Does format matter when educating healthcare professionals?
4th April 2023
Written by HRS Communications
In today’s world of rapid advancements in the healthcare industry, it is more important than ever for healthcare professionals (HCPs) to stay up-to-date on new developments and best practices. But with so much information available, how important is format when it comes to educating healthcare professionals to ensure that they are getting the most out of your content?
We recently tuned in to the MedComms webinar on this topic and we’ve summarised HRS’ take on how to approach educating HCPs with format in mind.
Start with the end
The first place to start is to consider what you are trying to achieve from a learning perspective before you develop an educational programme.
Setting clear learning objectives means that the learner can visualise what they need to learn and the steps they need to take to get there. These goals can be SMART (S=Specific, M=Measurable, A=Achievable, R=Relevant, T=Timely).
An agreed end objective also clarifies which areas of learning need to be emphasised to make sure time and resources spent building education are only used on the essential components.
At HRS, we work with writers and creators with accredited backgrounds in the nutrition, dietetic and healthcare fields. By understanding the target audience’s learning needs, we are able to set defined parameters on where learners need to focus their efforts.
It’s not a one size fits all approach when it comes to educating healthcare professionals
HCPs have different preferences when it comes to learning– it’s not a one size fits all, so it’s important not to assume all HCPs are the same.
For example, some people are visual learners, others are auditory or prefer to read/write, and some are kinaesthetic learners.
Furthermore, there are a variety of formats that can be used such as in-person events, e-learning, video discussions, webinars, podcasts or downloadable materials. However, different formats are suitable for different learning goals.
If you are concerned with increasing awareness on a certain topic, a webinar might be best for this. On the other hand, if the aim is to increase learning and comprehension and deeper understanding of the clinical implications is required, case studies and/or e-learning are valuable tools.
Demonstrating real world impact of a programme can be particularly challenging. This involves HCPs taking their learnings to shape their own clinical practice through behaviour change. For this, self-directed learning can deliver high engagement so that clinicians can see application of treatment and guidelines into clinical treatment scenarios.
Consider key drivers of education
MedComms sampled 1927 HCPs across three 2022 European Congresses to find out more about HCP education preferences. All had experience with independent multimodal, educational programmes and they investigated two areas of medicine: a rare disease and breast cancer.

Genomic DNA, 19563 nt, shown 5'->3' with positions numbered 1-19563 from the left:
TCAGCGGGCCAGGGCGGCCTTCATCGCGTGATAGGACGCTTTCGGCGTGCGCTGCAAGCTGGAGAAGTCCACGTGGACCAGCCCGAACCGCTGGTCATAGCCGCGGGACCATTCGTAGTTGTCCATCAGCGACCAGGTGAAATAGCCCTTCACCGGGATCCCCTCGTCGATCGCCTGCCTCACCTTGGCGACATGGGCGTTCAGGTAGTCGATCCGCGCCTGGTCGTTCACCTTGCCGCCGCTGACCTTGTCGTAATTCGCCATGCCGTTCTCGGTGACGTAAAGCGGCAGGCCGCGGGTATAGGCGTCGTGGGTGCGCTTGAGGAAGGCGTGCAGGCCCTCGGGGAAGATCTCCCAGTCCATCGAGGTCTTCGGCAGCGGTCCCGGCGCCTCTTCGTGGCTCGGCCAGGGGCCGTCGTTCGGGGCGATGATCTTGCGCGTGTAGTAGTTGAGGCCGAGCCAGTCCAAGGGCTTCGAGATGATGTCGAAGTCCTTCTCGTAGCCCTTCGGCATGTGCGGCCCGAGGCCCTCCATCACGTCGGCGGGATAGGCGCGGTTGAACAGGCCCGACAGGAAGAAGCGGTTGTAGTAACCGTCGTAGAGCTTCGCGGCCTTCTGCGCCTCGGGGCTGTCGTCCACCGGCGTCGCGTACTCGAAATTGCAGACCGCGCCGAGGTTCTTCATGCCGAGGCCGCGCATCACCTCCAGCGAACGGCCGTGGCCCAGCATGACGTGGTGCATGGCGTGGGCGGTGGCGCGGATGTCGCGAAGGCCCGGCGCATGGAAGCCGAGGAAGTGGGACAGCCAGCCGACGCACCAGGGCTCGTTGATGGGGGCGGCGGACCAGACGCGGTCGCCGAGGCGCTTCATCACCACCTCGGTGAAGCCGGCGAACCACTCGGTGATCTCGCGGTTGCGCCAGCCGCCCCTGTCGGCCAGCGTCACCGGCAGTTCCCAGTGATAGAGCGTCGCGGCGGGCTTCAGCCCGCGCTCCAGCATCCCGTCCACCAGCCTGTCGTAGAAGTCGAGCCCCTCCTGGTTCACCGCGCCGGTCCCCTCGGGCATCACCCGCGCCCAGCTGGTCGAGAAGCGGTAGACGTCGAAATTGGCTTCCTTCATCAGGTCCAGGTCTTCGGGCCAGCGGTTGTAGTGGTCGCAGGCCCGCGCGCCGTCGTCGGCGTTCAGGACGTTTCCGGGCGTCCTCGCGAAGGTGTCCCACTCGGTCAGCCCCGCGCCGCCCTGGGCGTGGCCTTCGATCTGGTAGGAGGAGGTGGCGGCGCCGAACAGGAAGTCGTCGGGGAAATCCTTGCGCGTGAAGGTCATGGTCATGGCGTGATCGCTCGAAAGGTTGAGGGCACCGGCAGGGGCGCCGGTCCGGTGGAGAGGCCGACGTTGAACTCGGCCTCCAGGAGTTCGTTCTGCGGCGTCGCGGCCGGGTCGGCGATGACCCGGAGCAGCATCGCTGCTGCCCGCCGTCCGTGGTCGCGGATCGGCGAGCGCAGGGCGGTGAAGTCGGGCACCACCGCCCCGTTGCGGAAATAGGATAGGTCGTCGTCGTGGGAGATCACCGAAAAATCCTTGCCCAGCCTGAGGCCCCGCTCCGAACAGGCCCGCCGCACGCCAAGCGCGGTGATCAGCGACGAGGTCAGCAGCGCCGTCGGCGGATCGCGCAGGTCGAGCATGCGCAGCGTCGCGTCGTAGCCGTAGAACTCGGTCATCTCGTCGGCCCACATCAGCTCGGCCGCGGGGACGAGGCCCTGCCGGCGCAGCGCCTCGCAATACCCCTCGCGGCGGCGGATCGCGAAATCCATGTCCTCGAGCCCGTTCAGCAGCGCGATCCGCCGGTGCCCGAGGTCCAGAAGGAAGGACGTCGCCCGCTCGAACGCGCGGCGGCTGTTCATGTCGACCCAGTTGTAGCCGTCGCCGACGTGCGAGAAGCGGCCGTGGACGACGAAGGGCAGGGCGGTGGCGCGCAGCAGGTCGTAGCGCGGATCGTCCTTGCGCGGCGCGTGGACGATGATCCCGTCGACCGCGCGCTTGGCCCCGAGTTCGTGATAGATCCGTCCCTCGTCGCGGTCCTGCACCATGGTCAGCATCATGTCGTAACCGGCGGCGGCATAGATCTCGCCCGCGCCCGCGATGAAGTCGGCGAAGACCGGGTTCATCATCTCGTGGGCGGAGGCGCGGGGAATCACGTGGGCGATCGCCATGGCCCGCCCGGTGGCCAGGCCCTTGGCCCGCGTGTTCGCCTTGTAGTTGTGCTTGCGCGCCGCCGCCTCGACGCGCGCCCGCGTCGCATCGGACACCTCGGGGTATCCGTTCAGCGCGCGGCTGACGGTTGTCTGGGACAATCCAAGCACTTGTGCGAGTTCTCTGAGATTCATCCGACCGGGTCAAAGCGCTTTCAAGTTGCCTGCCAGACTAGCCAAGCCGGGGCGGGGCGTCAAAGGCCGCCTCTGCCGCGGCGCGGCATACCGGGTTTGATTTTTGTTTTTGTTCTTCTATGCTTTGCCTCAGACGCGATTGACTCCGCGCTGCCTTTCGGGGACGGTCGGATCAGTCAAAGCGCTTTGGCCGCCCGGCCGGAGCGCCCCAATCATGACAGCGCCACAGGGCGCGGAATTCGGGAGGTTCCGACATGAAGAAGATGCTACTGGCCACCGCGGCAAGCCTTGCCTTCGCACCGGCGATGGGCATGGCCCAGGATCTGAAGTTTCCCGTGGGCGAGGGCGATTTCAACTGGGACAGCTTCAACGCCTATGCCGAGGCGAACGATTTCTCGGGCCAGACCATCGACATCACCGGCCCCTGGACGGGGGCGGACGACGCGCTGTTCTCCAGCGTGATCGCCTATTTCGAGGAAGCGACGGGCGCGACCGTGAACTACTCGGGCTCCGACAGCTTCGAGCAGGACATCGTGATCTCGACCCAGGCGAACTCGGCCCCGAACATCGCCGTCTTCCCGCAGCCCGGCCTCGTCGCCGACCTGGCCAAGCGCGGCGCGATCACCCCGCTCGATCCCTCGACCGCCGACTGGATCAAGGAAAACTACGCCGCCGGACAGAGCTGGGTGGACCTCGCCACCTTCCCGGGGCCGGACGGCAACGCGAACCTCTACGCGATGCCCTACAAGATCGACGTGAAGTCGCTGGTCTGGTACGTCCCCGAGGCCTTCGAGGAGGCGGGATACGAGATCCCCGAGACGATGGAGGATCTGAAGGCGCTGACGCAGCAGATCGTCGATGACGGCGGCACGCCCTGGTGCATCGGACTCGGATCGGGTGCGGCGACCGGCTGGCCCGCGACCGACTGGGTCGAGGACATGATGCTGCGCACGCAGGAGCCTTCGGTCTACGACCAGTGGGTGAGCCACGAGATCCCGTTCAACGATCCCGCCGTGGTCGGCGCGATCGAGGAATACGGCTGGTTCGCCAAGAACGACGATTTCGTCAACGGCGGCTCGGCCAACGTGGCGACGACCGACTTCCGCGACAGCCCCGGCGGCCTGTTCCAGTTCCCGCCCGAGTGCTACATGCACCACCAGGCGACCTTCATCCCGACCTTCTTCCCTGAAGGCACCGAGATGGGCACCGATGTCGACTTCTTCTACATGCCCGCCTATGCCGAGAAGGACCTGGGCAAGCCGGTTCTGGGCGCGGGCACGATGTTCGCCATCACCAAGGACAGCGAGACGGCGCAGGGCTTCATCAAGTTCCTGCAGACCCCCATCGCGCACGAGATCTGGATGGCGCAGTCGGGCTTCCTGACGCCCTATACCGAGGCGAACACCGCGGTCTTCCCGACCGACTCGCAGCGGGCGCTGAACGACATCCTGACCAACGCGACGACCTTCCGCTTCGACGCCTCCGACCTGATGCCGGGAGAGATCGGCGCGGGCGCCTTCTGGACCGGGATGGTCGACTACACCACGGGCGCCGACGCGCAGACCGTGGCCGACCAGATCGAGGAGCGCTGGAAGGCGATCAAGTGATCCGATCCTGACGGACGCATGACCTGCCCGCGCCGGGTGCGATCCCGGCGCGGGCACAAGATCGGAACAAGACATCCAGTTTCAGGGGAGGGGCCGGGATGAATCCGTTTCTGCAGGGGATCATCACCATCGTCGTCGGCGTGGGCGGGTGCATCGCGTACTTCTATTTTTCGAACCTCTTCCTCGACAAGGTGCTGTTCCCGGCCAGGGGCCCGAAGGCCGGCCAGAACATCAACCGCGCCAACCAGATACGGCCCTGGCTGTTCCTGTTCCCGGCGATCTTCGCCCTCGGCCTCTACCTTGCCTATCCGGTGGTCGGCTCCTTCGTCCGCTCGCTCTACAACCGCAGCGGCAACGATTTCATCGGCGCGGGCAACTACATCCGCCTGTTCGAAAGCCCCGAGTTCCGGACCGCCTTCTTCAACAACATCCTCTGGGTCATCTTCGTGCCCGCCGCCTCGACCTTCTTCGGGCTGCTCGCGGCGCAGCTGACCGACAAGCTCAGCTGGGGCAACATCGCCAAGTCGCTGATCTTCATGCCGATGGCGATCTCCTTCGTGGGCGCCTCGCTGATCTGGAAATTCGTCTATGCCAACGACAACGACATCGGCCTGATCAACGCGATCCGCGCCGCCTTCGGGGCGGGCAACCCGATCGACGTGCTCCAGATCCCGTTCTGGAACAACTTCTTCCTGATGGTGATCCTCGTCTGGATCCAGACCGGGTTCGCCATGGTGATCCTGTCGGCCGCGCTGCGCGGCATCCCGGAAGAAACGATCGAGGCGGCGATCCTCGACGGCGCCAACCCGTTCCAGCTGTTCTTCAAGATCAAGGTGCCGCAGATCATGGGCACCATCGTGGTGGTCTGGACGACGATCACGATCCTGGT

They found that whilst educational format is the key driver to encourage sign up, the following factors were also important:
- Continuing Medical Education (CME) accreditation
- Society/congress affiliation
- Length of format
- Ability to ask questions
- Relevance to their profession
Don’t make it easy for healthcare professionals to avoid signing up or to drop out
In the same survey, MedComms found that factors such as a lengthy registration process and complex navigation are a deterrent for HCPs when considering whether or not to complete education. Although these aspects of the education can often be overlooked, a lengthy sign-up process can be a barrier to HCPs registering to attend. In addition, when education is hosted online such as a webinar or an e-learning course, if the navigation is unclear, HCPs will quickly lose interest.
Other education pitfalls to be aware of included lack of relevance to therapy area/geographic region and association with an unknown faculty.
Convenience is a priority
We all know that HCPs are busy and short on time. At HRS, we work with clients to ensure that education is available on-demand so that HCPs can personalise the way they consume this type of content, accessing it whenever and wherever.
Another good tip is to break longer form content down into ‘snackable’ content. This means delivering ‘micro-learning’ in which short, concise pieces of content are offered to the learner alongside ‘nudge-learning’ tactics which utilises positive reinforcement to augment skill development. It has been suggested that this type of education improves retention as its concise nature leads to shorter, but more frequent education.
At HRS, we can offer copywriting and educational content services for B2B, B2C and HCP audiences. Our medical writing and copywriting services include case studies, white papers, slide decks, advertorials, features, blogs, e-learning courses, websites, brochures, social media copy and newsletters.